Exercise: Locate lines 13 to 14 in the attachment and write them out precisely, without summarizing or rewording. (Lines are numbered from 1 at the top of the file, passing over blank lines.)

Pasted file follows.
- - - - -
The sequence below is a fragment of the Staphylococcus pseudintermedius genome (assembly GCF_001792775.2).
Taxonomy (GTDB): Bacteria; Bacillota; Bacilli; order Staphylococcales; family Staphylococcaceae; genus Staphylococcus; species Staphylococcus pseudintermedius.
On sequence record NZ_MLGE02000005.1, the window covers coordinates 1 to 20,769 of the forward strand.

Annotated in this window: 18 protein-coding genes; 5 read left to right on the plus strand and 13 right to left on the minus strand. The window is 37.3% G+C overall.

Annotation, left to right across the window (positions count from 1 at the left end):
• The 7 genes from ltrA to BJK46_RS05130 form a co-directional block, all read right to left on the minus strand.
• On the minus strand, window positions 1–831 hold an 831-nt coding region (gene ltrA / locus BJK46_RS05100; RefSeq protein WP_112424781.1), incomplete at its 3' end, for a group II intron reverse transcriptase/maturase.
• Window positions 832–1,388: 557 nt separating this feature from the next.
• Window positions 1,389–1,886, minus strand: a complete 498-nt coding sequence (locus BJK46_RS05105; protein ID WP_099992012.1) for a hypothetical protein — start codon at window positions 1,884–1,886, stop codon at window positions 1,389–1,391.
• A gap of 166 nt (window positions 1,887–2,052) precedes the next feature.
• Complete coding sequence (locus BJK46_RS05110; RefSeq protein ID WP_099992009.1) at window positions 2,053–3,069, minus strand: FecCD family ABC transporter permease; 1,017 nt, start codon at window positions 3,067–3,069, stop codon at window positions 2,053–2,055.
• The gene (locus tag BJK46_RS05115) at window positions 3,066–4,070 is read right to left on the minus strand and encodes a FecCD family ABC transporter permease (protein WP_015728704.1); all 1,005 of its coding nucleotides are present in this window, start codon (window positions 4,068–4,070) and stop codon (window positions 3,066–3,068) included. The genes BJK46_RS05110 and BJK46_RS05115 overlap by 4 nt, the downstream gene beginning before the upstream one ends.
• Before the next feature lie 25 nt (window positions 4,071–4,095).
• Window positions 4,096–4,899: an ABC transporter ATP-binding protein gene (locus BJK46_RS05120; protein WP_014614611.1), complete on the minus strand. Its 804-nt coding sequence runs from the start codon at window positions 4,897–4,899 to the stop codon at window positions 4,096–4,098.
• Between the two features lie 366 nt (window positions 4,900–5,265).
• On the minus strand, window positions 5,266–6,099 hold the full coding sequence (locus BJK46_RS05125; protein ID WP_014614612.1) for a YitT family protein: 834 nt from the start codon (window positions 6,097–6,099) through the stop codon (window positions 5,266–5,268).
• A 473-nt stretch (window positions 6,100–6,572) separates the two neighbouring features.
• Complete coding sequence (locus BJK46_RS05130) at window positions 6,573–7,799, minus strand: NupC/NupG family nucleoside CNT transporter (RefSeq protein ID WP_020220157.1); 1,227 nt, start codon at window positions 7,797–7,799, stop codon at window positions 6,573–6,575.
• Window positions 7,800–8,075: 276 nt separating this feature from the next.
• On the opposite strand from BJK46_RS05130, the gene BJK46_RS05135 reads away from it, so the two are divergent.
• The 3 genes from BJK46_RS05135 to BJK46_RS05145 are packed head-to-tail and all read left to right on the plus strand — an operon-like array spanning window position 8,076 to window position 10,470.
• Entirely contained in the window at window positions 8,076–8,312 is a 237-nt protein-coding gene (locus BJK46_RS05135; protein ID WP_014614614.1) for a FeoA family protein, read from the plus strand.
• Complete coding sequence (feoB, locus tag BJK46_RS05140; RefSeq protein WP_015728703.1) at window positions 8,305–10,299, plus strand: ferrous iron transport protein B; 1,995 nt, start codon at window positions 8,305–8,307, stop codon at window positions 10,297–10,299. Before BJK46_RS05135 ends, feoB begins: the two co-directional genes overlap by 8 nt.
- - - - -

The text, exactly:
• Before the next feature lie 25 nt (window positions 4,071–4,095).
• Window positions 4,096–4,899: an ABC transporter ATP-binding protein gene (locus BJK46_RS05120; protein WP_014614611.1), complete on the minus strand. Its 804-nt coding sequence runs from the start codon at window positions 4,897–4,899 to the stop codon at window positions 4,096–4,098.